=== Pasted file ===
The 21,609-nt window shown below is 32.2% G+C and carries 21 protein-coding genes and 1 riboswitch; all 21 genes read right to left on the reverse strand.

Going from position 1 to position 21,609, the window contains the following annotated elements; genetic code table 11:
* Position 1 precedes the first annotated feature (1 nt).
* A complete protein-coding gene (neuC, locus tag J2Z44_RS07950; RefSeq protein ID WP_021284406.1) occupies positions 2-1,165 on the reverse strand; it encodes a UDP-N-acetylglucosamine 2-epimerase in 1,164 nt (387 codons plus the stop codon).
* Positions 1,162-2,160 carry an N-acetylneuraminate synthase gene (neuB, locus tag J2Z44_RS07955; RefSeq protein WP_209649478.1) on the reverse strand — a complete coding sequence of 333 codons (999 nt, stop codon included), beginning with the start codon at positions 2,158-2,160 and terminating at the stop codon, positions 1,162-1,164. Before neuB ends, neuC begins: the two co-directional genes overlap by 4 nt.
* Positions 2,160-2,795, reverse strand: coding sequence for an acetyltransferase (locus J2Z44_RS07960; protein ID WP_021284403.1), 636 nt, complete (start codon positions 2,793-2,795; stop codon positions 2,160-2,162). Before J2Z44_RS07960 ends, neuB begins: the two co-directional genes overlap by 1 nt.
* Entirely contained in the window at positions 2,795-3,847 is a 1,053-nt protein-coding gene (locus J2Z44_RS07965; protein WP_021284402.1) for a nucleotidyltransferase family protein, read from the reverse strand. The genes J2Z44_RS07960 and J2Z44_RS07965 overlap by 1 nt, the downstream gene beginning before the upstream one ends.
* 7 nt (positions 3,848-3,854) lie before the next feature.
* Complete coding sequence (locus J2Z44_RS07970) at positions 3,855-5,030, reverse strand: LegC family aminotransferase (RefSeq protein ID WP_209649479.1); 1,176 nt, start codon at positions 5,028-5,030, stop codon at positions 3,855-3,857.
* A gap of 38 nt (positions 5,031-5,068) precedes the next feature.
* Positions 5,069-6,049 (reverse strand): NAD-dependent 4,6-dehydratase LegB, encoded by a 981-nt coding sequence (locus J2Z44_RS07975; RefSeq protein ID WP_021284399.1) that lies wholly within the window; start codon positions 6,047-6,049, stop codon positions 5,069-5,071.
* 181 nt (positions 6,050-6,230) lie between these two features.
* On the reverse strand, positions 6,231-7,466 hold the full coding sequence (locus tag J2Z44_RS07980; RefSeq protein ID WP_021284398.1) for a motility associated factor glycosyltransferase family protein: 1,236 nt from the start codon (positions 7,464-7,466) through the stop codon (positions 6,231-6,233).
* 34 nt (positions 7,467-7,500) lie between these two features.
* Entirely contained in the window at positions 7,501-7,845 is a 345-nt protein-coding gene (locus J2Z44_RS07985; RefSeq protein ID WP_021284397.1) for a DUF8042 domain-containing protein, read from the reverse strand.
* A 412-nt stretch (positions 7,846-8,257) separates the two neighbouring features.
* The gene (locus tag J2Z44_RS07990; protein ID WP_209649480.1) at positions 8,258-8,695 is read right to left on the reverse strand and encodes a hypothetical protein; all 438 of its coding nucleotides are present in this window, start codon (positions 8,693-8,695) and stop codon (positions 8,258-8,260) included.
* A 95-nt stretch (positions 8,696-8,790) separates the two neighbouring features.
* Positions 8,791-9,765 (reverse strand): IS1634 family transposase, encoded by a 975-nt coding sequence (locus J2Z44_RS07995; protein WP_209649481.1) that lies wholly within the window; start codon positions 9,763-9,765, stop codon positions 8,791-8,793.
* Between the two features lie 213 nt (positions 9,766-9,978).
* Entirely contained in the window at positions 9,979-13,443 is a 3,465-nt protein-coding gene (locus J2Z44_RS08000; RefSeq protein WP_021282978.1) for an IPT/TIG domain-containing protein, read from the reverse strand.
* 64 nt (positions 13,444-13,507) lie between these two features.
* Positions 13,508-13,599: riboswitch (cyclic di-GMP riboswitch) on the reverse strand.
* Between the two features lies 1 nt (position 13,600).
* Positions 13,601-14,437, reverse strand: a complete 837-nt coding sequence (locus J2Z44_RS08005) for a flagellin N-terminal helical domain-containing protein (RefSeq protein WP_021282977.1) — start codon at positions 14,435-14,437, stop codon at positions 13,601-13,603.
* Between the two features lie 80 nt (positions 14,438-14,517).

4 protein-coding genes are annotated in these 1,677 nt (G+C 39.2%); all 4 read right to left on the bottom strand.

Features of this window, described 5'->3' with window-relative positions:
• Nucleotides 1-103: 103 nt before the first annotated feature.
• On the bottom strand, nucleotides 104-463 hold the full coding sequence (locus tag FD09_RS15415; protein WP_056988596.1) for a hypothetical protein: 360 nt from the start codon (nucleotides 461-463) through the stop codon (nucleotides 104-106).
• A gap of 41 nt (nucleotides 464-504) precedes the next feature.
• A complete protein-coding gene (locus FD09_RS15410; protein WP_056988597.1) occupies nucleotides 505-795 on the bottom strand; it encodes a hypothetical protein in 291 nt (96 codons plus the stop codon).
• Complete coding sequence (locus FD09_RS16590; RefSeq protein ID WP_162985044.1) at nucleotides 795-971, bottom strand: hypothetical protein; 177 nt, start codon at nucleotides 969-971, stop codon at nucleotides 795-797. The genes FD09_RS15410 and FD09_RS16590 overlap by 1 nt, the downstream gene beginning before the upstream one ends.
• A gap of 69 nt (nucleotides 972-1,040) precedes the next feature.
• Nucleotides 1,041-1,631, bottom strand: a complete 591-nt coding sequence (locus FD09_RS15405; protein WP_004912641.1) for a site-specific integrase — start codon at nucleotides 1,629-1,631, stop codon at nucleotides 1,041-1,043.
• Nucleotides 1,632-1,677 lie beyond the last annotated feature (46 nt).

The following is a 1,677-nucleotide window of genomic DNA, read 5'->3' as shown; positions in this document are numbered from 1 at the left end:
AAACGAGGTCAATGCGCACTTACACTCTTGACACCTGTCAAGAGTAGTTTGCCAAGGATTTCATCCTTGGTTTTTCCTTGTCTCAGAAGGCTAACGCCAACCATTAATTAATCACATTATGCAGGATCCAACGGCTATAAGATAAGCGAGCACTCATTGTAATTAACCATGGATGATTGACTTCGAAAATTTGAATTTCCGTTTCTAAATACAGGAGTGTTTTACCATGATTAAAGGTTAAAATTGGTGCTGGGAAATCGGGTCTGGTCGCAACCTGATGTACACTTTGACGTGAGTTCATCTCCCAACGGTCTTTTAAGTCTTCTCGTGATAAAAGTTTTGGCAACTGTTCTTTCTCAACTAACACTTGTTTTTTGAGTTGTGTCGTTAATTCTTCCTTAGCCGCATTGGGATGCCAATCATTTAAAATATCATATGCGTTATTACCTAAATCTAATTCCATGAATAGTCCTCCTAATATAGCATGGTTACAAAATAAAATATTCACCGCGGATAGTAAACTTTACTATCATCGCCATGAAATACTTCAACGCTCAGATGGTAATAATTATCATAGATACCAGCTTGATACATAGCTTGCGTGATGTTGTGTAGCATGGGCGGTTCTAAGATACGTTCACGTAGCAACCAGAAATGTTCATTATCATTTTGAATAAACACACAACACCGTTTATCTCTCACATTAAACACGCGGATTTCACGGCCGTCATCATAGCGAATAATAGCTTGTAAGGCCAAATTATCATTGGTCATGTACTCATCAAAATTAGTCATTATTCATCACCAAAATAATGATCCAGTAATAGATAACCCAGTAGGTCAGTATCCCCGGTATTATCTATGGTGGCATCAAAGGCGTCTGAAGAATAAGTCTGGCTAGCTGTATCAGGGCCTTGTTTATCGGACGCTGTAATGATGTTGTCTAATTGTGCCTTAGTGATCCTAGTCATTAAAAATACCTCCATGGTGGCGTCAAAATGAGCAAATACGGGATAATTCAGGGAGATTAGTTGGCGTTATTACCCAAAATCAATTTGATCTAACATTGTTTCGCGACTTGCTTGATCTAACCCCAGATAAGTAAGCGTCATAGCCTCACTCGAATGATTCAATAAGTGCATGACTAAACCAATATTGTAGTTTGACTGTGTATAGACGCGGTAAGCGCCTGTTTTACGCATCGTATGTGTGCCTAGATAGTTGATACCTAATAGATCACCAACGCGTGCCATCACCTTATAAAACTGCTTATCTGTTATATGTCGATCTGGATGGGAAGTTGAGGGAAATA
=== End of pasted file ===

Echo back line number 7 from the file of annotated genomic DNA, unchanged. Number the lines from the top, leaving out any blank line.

* Entirely contained in the window at positions 2,795-3,847 is a 1,053-nt protein-coding gene (locus J2Z44_RS07965; protein WP_021284402.1) for a nucleotidyltransferase family protein, read from the reverse strand. The genes J2Z44_RS07960 and J2Z44_RS07965 overlap by 1 nt, the downstream gene beginning before the upstream one ends.